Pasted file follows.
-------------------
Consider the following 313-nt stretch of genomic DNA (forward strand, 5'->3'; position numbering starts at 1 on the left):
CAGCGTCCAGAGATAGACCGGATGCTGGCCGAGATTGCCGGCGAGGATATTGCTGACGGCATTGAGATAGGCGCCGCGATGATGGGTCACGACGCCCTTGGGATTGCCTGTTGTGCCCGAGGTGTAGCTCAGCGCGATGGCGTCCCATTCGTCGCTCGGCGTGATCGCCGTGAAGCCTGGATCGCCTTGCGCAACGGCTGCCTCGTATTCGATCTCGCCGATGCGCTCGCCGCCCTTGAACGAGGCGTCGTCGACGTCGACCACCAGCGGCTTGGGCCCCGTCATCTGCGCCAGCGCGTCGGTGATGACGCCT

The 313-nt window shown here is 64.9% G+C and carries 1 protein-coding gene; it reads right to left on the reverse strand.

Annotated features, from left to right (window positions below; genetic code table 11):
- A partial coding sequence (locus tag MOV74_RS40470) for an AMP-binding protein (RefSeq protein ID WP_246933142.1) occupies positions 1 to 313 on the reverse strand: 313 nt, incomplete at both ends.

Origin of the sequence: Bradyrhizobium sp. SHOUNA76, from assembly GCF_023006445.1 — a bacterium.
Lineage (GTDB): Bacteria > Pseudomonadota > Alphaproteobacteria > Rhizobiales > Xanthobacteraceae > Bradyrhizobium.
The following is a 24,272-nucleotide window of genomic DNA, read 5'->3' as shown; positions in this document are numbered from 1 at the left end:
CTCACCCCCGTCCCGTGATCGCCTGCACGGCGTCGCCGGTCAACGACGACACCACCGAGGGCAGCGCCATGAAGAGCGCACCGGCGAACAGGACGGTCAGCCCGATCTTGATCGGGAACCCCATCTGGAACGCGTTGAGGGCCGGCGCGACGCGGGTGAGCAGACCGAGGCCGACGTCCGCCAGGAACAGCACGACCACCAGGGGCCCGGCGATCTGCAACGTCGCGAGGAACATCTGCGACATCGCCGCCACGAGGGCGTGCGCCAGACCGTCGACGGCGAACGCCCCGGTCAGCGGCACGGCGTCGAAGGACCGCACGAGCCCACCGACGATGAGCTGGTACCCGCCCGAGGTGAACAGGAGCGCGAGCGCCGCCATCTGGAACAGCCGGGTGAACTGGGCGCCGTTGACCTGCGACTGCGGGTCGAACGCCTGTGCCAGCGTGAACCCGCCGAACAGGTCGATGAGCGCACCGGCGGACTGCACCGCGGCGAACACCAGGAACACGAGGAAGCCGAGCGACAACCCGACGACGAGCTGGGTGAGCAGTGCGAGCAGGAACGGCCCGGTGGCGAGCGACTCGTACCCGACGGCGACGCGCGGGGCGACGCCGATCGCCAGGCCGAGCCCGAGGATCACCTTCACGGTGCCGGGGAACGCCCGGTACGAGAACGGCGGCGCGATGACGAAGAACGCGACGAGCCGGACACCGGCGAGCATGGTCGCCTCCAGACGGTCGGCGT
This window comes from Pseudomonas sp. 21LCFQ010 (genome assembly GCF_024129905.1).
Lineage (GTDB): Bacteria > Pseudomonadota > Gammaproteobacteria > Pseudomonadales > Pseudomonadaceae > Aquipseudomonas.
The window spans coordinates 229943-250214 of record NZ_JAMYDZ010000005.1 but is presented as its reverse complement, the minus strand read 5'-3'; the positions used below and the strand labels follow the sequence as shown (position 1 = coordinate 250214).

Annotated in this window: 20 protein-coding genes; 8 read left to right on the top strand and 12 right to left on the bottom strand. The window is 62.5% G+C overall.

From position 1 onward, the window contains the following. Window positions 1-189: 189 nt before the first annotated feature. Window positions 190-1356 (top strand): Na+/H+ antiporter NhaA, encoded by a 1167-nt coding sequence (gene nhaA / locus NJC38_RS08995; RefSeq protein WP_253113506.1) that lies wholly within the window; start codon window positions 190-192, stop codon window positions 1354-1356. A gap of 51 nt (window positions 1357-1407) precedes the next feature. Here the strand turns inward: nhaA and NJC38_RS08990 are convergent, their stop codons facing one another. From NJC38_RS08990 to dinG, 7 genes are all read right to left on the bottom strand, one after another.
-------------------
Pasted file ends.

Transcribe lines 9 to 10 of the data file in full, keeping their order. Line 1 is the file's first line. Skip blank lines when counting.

CTCACCCCCGTCCCGTGATCGCCTGCACGGCGTCGCCGGTCAACGACGACACCACCGAGGGCAGCGCCATGAAGAGCGCACCGGCGAACAGGACGGTCAGCCCGATCTTGATCGGGAACCCCATCTGGAACGCGTTGAGGGCCGGCGCGACGCGGGTGAGCAGACCGAGGCCGACGTCCGCCAGGAACAGCACGACCACCAGGGGCCCGGCGATCTGCAACGTCGCGAGGAACATCTGCGACATCGCCGCCACGAGGGCGTGCGCCAGACCGTCGACGGCGAACGCCCCGGTCAGCGGCACGGCGTCGAAGGACCGCACGAGCCCACCGACGATGAGCTGGTACCCGCCCGAGGTGAACAGGAGCGCGAGCGCCGCCATCTGGAACAGCCGGGTGAACTGGGCGCCGTTGACCTGCGACTGCGGGTCGAACGCCTGTGCCAGCGTGAACCCGCCGAACAGGTCGATGAGCGCACCGGCGGACTGCACCGCGGCGAACACCAGGAACACGAGGAAGCCGAGCGACAACCCGACGACGAGCTGGGTGAGCAGTGCGAGCAGGAACGGCCCGGTGGCGAGCGACTCGTACCCGACGGCGACGCGCGGGGCGACGCCGATCGCCAGGCCGAGCCCGAGGATCACCTTCACGGTGCCGGGGAACGCCCGGTACGAGAACGGCGGCGCGATGACGAAGAACGCGACGAGCCGGACACCGGCGAGCATGGTCGCCTCCAGACGGTCGGCGT
This window comes from Pseudomonas sp. 21LCFQ010 (genome assembly GCF_024129905.1).